Friday 19 January 2018

Leo must make hard and possibly unpopular calls to get over the line

Garry Ringrose goes airborne to gather the ball against Ulster. Photo: Sportsfile
Garry Ringrose goes airborne to gather the ball against Ulster. Photo: Sportsfile

Victor Costello

Sometimes you might have to go back to go forward and in Leinster's case, the hope is that this is indeed true.

The ability to mix teams around over the past while has been the envy of other clubs, but there is always a value in stability too.

Inter-pro games traditionally have had many purposes over the years. They have had a role in selection for the Irish squad for decades but more recently they've played other roles.

They give great measure-ment to where a team is performance wise as seen last weekend.

Even though Ulster were out of the title race, they still put in a performance that Leinster could not cope with. If Ulster had still had a chance of winning the league, this would have been a great revenue generator for the Guinness PRO12.

For Leinster, this game should have been a victory to set up their attack at the title but instead raised a few questions.

Yes Ulster had emotional motivation, with Ruan Pienaar and Roger Wilson's last game in the Kingspan, and for a while it looked like Leinster were biding their time. This was not the case and the vulnerability of Leo Cullen's side was exposed.

With the semi-final in the bag it would be naive to think Leinster could afford to drop the ball with this game. In 80 minutes they lost the top spot in the league, got a severe confidence shunt and now have Munster claiming the high moral ground on personnel for the Irish tour this summer.

The Kingspan is a tough place to play; the crowd are hostile but respectful.

Leinster looked a shadow of the team that have been racking up points in the RDS for the last six months and with the upcoming games, they need to take a strict look at their selection policy.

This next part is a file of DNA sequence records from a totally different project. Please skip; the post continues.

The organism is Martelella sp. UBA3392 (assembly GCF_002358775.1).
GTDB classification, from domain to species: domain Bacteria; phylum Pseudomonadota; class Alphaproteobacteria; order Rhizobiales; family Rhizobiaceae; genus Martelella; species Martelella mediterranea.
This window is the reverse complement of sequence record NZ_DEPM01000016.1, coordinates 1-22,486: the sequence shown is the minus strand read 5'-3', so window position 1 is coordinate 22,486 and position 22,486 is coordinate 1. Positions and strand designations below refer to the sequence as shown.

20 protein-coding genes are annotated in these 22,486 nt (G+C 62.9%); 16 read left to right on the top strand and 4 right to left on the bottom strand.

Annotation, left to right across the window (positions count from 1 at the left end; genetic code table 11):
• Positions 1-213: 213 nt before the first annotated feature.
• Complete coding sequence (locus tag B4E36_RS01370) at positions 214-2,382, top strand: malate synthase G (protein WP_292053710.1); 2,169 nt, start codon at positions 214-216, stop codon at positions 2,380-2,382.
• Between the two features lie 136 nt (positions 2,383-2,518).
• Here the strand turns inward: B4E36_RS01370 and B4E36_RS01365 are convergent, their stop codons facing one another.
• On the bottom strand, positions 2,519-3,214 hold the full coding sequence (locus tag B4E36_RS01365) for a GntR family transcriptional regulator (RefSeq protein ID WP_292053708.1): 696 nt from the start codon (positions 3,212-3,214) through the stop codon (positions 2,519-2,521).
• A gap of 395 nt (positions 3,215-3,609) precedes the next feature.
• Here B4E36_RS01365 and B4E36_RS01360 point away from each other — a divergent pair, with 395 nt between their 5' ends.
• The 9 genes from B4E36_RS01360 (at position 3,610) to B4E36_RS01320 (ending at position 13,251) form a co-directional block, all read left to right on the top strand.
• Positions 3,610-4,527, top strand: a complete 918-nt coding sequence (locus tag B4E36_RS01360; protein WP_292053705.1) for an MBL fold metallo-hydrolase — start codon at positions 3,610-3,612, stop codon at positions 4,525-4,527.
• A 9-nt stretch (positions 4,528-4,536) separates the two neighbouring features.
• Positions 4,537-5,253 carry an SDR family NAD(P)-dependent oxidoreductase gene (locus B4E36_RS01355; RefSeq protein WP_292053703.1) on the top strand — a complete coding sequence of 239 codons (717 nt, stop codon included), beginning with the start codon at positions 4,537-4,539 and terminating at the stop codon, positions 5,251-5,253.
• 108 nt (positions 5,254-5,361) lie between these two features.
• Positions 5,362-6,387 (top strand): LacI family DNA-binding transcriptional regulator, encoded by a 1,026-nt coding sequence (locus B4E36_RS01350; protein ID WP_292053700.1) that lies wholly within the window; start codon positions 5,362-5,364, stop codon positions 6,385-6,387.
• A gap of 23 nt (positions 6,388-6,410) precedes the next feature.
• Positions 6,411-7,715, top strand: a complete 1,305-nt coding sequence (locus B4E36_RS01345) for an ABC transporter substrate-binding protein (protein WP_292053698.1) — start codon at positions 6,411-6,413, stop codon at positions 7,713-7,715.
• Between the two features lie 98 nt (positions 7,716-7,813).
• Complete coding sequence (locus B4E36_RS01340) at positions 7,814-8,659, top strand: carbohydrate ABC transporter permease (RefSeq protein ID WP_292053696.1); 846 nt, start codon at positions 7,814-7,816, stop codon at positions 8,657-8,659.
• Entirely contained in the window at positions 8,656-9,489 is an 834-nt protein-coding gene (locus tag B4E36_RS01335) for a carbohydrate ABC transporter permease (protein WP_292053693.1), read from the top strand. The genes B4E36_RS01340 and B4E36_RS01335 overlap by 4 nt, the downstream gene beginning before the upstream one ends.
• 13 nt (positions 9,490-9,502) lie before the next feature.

Slow starts are the management's worst nightmare and are increasingly becoming a habit but it is one that Leinster need to avoid.

Ross Molony and Cian Healy's impact off the bench was a little too late but their ability to turn a game on its head was almost realised.

Both sides felt frustrated with an inconsistent referee and when this is the case, the 50-50 calls will always go to the home side.

Joey Carbery's skip pass is impressive but when over-used it is sloppy.

His opposite number Paddy Jackson's career has plateaued and will likely decline with the loss of Piennaar, which will keep Carbery in the international frame to develop.

There were positives to take out of the game and the destruction of the Ulster lineout is one of them.

Devin Toner has become a stalwart in the set-pieces for Ireland and Leinster but his talent in picking off the opposition lineout has been under-utilised until last weekend.

A defeat in Ulster is a bitter pill to swallow and both players and management have to take responsibility and move on.

I have no doubt that Leinster will beat Scarlets at home next Friday but this is a competition they need to win.

With Munster lurking, Leinster need to be firing and use last weekend as a wake up call. They need to find their best XV to win the PRO12, and current form and experience must be a priority.

There has been an ability by the management to mix teams over the last nine months but over the next few weeks they will need to make hard and possibly unpopular calls.


The last two seasons have been at opposite ends of the spectrum and these calls must be made to stabilise the club going forward

For the summer tour Leinster's representation will depend on the coming weeks and their foundation in the league should get them across the line.

For the most part, the Irish management will have their team selected but Leinster need to get reward from their hard work and consistency.

In this sport sometimes the whole season comes down to 80 minutes and Leinster have potentially two home games to finish with.

Out of 50-odd players used through the season it will come down to XV to get the job done.

The days of keeping the whole squad happy are over, albeit temporarily.

Irish Independent

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